‘For the Aeldari, yes. But on the stage, you are not Aeldari, nor are you Drukhari, nor even a Harlequin.’

A single spotlight shines on the duo, as the echoing organs and piercing strings of a violin begin to play.

‘You are the Thirster, the Devourer, the Seductress and Beguiler. You are limitless, faultless, utterly inescapable.’

With each word, there is a graceful movement from the Troupemaster, each punctuating every word in a perfect sway or feather-light touch, enough to make Khoranis shiver with anticipation.

‘Beautiful. Perfect. You are not a monster to yourself – the world, the universe, belongs to you and yours. You are a queen, just in your ruling.’

For a second, Khoranis hesitates. They do not remember which side of the schism they belong to, whether they were a creature of the craftworlds or a marauder from Commorragh. All that remains is loathing and fear of that which they must become. 

‘But if I embody that, will I not stray too close to the edge? Will I not forget myself, and become that which brought ruin to our kind?’

The Troupemaster’s laughter begins as a light chuckle, before echoing into raucous wheezing and guffaws, with just the hint of a sob at its edge. An imaginary tear is wiped from an obscured eye, a pretence of mirth hiding deadly seriousness. 

‘Then you have no place among our number. We are not merely actors, not merely performers – we are the Harlequins, who have ascended from the limits of the flesh to inhabit the masks we wear. You, my dear, were chosen to inhabit my echo. My sworn enemy. My other half. And I will not tolerate imperfection.’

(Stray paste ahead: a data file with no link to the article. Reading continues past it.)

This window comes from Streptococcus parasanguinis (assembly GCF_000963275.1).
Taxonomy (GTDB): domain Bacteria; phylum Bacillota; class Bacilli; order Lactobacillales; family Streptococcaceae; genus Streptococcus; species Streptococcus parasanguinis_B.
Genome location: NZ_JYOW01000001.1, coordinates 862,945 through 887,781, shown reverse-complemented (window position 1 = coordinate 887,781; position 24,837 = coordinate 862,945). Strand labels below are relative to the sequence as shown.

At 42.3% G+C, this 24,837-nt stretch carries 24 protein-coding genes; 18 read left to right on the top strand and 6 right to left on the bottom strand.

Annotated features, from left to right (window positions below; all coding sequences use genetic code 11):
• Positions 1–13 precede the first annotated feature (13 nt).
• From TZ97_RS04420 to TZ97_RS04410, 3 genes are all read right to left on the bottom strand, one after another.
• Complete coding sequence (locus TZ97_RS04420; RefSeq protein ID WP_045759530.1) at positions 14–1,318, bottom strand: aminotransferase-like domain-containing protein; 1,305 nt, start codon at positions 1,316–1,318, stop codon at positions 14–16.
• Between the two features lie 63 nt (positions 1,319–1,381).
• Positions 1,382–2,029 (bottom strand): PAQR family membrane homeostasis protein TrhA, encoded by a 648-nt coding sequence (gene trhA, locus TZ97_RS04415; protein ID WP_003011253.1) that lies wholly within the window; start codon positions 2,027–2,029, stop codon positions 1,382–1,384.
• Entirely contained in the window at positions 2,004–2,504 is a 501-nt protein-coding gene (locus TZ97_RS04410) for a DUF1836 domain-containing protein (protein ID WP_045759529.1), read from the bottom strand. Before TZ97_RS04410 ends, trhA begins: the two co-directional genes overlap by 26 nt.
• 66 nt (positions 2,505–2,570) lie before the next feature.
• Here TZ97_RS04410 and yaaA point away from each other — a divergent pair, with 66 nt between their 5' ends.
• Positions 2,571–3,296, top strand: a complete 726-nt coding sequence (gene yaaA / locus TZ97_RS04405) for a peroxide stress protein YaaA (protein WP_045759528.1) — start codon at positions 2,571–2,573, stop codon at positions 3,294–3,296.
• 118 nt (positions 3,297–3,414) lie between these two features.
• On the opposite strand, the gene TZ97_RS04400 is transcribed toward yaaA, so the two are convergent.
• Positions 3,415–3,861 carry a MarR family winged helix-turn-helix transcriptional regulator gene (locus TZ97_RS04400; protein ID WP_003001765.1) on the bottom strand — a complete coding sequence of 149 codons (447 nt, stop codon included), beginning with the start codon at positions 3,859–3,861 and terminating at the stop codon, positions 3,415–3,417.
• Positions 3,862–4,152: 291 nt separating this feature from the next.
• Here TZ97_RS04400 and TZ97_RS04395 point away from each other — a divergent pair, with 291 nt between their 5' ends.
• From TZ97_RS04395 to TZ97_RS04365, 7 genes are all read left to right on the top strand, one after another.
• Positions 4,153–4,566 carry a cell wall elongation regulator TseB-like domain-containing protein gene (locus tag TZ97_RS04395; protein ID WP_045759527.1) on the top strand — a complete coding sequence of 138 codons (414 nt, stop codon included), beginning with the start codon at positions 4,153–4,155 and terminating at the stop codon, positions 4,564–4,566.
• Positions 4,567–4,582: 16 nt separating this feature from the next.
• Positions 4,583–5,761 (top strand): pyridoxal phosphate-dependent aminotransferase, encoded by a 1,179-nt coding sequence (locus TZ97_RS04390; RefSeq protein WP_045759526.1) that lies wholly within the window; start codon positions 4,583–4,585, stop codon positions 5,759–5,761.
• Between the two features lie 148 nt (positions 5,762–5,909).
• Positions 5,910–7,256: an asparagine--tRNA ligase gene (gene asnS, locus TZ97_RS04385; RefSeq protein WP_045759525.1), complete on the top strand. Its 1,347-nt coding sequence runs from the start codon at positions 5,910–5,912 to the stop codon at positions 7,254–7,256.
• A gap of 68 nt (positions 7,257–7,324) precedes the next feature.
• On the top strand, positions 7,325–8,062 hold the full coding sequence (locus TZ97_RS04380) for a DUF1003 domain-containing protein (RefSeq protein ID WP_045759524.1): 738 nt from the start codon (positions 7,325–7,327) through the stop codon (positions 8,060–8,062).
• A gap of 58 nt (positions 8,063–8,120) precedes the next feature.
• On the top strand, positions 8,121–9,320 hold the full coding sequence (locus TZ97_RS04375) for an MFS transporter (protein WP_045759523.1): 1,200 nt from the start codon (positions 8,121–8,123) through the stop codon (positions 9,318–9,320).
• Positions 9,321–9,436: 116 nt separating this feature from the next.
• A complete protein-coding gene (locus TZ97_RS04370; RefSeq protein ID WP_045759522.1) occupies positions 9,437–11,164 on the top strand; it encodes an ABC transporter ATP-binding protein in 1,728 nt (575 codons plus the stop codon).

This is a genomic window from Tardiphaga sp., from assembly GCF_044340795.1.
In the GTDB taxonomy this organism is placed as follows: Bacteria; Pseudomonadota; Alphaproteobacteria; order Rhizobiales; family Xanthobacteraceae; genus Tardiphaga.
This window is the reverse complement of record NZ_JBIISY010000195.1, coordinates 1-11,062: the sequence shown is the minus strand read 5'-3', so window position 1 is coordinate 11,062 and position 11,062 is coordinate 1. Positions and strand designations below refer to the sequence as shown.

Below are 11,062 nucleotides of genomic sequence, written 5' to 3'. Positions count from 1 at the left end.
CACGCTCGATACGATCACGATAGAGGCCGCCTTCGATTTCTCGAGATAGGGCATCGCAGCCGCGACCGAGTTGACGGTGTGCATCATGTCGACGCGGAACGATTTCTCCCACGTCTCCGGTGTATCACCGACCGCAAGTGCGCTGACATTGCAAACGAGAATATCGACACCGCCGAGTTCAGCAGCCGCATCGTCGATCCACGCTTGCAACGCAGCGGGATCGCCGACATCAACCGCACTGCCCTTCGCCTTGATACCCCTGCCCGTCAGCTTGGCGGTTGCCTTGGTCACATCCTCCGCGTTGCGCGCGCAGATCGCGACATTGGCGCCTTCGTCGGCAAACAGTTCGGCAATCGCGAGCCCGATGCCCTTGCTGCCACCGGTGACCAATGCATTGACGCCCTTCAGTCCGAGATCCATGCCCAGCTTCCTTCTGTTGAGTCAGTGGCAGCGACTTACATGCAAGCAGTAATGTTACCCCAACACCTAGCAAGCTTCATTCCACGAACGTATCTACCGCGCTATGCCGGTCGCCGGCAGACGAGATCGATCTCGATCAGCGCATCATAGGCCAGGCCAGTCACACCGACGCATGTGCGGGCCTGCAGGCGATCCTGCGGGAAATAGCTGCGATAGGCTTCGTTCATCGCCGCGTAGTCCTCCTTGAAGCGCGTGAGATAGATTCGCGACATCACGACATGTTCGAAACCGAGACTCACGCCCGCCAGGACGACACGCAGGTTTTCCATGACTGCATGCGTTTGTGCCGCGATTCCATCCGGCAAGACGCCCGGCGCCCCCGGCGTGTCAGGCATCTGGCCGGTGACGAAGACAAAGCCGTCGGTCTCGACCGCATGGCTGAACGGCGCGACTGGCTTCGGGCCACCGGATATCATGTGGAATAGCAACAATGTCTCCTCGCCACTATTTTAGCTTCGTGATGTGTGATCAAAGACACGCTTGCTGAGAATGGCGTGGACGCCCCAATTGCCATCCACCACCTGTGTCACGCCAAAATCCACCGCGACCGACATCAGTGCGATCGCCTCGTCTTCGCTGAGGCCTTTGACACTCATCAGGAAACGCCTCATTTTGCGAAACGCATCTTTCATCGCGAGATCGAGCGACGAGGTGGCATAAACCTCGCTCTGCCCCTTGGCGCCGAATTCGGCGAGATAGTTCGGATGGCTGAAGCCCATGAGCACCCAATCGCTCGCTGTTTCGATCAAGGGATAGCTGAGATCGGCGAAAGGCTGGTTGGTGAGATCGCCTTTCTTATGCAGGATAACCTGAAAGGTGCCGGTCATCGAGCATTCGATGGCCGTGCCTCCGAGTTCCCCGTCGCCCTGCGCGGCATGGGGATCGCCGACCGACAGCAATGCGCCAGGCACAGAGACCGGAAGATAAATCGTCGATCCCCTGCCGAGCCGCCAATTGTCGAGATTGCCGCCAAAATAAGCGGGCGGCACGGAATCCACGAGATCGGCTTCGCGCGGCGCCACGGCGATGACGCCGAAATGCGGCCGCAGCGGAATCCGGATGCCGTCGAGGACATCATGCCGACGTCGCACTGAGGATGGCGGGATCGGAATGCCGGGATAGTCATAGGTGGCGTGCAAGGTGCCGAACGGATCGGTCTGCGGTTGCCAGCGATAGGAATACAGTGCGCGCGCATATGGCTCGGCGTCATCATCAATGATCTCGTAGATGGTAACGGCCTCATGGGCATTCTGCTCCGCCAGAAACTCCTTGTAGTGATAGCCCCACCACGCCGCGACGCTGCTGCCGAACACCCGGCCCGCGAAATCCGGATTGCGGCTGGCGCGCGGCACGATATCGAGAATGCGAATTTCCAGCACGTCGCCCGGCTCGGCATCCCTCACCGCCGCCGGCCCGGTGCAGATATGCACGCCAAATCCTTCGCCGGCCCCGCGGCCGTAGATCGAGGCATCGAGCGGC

Nodding slightly, Khoranis moves their feet into the first position, looking on at the rest of the troupe. The Harlequins are no longer averting their eyes, pausing in their own practice to gaze at the spectacle to come. This time, they allow themselves the looseness of succumbing. In their mind’s eye, they look towards the gaping maw of darkness that threatens to engulf them, and instead of running, they smile—jumping higher, twirling faster, freely moving without a care in the universe. This world is their world, this universe their universe, and all of it belongs to Her.

At the edge of reality, She awakens for the briefest moment, feeling a being revelling in desire. She reaches out to capture it, but it dances out of her grasp on feet lighter than air. It is both Her devotee and Her enemy, a twirling puppet of black and purple always one step ahead of its own lusts. In the farthest reaches of the webway, someone begins to laugh. 

When Khoranis opens their eyes, the rest of the troupe has gone, leaving only echoing footsteps and a light shimmer of glitter on the stage.

About the Author

Kyle is a writer, dreamer, and full-time complainer from the Philippines. Her work has been published in Perhappened, Idle Ink, and Analogies & Allegories among others. She’s always had a fascination with the stage, and with Harlequins in particular. You can find her on Twitter at @PercyPropa.